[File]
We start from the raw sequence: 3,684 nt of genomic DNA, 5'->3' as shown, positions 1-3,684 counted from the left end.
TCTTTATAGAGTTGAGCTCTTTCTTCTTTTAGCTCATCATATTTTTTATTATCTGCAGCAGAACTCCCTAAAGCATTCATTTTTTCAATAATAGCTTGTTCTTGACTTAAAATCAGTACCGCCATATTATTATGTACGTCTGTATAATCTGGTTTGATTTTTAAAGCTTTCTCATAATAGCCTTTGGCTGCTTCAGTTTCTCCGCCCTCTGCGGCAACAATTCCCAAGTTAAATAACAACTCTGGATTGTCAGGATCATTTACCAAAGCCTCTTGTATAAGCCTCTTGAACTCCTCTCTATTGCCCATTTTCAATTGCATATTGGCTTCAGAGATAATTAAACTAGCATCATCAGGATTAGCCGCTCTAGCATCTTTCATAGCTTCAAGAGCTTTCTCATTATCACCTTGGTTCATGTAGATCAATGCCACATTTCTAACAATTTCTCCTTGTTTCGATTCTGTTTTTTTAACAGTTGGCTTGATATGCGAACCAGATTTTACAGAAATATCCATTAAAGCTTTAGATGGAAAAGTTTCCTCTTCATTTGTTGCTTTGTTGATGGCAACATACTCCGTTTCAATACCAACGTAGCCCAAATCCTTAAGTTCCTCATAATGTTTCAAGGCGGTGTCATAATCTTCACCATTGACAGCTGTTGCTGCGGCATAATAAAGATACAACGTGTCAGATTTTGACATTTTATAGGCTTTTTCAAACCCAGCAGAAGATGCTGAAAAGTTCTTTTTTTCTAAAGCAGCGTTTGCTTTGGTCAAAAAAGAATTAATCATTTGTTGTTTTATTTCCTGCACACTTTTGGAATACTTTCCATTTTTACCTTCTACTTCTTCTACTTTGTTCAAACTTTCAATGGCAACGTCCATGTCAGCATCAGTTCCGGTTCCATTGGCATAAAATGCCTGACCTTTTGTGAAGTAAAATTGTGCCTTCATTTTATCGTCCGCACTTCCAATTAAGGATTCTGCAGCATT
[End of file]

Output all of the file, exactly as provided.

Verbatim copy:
We start from the raw sequence: 3,684 nt of genomic DNA, 5'->3' as shown, positions 1-3,684 counted from the left end.
TCTTTATAGAGTTGAGCTCTTTCTTCTTTTAGCTCATCATATTTTTTATTATCTGCAGCAGAACTCCCTAAAGCATTCATTTTTTCAATAATAGCTTGTTCTTGACTTAAAATCAGTACCGCCATATTATTATGTACGTCTGTATAATCTGGTTTGATTTTTAAAGCTTTCTCATAATAGCCTTTGGCTGCTTCAGTTTCTCCGCCCTCTGCGGCAACAATTCCCAAGTTAAATAACAACTCTGGATTGTCAGGATCATTTACCAAAGCCTCTTGTATAAGCCTCTTGAACTCCTCTCTATTGCCCATTTTCAATTGCATATTGGCTTCAGAGATAATTAAACTAGCATCATCAGGATTAGCCGCTCTAGCATCTTTCATAGCTTCAAGAGCTTTCTCATTATCACCTTGGTTCATGTAGATCAATGCCACATTTCTAACAATTTCTCCTTGTTTCGATTCTGTTTTTTTAACAGTTGGCTTGATATGCGAACCAGATTTTACAGAAATATCCATTAAAGCTTTAGATGGAAAAGTTTCCTCTTCATTTGTTGCTTTGTTGATGGCAACATACTCCGTTTCAATACCAACGTAGCCCAAATCCTTAAGTTCCTCATAATGTTTCAAGGCGGTGTCATAATCTTCACCATTGACAGCTGTTGCTGCGGCATAATAAAGATACAACGTGTCAGATTTTGACATTTTATAGGCTTTTTCAAACCCAGCAGAAGATGCTGAAAAGTTCTTTTTTTCTAAAGCAGCGTTTGCTTTGGTCAAAAAAGAATTAATCATTTGTTGTTTTATTTCCTGCACACTTTTGGAATACTTTCCATTTTTACCTTCTACTTCTTCTACTTTGTTCAAACTTTCAATGGCAACGTCCATGTCAGCATCAGTTCCGGTTCCATTGGCATAAAATGCCTGACCTTTTGTGAAGTAAAATTGTGCCTTCATTTTATCGTCCGCACTTCCAATTAAGGATTCTGCAGCATT